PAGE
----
Russia's state-held energy giant Gazprom said Friday it had launched production at an Arctic oil rig raided in September by 30 Greenpeace activists whom the authorities later detained for two months.
The landmark announcement marked the formal start of Russia's long-planned effort to turn the vast oil and natural gas riches believed to be buried in the frozen waters into profits for its ambitious state energy firms.
But it is also certain to outrage campaigners who see the Arctic as one of the world's last pristine reserves whose damage by oil spills and other disasters would be enormously difficult to contain.
Gazprom made its announcement in a statement that stressed that the company also had rights to 29 other fields it planned to exploit in Russia's section of the Arctic seabed.
"Gazprom has begun oil production at the Prirazlomnoye deposit," the company said in a statement.
"This is the first project in Russia's history aimed at developing the resources of the Arctic shelf and the start of large-scale work by Gazprom that will create a major hydrocarbons production centre in the region."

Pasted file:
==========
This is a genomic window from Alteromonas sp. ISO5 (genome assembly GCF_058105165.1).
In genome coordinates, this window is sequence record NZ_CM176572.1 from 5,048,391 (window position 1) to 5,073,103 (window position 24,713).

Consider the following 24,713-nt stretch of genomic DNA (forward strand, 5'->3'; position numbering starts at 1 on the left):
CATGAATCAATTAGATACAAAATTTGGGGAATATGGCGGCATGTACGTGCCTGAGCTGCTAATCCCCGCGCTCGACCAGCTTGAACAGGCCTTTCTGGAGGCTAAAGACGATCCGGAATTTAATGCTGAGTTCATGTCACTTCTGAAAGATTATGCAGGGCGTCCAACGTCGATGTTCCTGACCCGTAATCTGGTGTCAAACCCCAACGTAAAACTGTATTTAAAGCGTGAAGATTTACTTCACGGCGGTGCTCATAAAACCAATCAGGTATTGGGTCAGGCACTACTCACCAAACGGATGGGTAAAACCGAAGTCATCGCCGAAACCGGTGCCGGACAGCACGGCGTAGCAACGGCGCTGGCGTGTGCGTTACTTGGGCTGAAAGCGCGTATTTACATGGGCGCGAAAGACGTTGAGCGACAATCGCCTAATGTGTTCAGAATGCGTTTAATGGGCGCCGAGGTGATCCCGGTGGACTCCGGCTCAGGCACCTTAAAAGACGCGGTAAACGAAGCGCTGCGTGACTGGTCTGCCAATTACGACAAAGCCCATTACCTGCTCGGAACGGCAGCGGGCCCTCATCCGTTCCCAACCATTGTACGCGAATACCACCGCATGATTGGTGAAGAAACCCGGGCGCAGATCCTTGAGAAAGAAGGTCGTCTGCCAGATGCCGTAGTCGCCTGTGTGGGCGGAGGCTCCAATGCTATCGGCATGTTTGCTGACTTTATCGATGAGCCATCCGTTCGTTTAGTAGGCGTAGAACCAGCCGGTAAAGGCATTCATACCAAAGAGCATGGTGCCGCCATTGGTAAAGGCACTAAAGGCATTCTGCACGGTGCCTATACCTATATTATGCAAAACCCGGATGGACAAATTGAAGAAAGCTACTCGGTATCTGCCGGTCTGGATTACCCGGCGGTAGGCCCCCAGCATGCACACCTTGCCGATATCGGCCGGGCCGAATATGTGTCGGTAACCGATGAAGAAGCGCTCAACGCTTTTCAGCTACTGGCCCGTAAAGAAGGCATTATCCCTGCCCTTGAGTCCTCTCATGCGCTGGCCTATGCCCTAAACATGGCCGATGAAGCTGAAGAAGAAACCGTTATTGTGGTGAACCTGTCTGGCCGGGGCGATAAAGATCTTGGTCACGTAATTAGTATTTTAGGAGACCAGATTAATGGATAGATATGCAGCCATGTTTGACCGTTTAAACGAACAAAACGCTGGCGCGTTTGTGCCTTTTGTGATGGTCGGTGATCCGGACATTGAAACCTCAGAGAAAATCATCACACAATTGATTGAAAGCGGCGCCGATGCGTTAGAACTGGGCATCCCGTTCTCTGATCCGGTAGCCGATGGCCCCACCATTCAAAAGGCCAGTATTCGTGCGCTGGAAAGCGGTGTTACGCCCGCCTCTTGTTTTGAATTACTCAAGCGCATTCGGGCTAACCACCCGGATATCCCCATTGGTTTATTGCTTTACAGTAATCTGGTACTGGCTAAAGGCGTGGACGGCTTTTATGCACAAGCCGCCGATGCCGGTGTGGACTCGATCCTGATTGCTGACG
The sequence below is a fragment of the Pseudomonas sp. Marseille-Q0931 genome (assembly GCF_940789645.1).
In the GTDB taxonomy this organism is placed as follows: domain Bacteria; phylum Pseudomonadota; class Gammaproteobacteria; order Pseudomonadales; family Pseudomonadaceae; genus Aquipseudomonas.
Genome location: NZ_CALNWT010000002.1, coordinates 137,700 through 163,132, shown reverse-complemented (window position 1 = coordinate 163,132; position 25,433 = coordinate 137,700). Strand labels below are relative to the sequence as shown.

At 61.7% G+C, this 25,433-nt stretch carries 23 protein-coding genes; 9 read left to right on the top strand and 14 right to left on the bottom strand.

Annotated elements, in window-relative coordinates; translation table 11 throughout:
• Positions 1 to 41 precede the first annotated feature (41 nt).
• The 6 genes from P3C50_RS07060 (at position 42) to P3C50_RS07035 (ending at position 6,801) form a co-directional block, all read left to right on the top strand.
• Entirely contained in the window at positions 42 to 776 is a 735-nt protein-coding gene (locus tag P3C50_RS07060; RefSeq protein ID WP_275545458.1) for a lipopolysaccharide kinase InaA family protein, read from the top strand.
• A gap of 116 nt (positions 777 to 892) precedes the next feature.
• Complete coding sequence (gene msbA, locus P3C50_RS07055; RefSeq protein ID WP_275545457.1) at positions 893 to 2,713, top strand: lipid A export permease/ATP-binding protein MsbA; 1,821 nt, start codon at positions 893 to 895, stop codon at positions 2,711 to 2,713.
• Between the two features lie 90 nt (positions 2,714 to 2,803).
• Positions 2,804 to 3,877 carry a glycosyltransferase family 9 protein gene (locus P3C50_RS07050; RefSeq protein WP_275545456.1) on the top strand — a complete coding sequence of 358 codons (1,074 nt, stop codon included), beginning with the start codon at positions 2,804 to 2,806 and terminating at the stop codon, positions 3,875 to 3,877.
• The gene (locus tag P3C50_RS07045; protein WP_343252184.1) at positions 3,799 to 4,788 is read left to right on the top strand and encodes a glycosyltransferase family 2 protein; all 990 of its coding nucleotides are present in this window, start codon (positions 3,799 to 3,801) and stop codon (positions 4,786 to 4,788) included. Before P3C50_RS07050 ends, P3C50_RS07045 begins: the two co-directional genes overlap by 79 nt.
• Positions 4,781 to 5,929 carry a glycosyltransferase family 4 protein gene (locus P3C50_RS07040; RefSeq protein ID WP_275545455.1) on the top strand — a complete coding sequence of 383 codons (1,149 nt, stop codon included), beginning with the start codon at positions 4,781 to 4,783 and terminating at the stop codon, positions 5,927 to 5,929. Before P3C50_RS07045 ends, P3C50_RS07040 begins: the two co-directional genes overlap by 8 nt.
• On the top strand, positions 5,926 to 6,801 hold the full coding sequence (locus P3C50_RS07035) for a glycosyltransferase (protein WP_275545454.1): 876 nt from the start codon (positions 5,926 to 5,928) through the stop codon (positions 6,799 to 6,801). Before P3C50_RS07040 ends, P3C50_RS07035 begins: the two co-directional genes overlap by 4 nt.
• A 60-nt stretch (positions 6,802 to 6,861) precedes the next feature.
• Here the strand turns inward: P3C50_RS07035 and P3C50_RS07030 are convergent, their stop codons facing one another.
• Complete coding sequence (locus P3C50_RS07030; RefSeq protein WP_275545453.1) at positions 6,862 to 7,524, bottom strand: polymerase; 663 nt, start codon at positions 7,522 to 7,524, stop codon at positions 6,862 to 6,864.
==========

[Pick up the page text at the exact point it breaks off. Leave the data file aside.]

Several Greenpeace activists aboard the Arctic Sunrise icebreaker attempted to board the Prirazlomnaya platform on September 18.
Russian coastguards helped the Gazprom crew fend off the open-sea protest.
Armed security agents later boarded the Arctic Sunrise and arrested the crew of 28 activists and two journalists.
The group hailed from 18 countries besides Russia and saw governments ranging from Australia to Britain criticise the arrests.
The crew was initially accused of piracy before those charges were reduced to the lesser crime of hooliganism.
Russia's parliament approved a Kremlin-backed amnesty this week that should end the prosecution of the entire crew.
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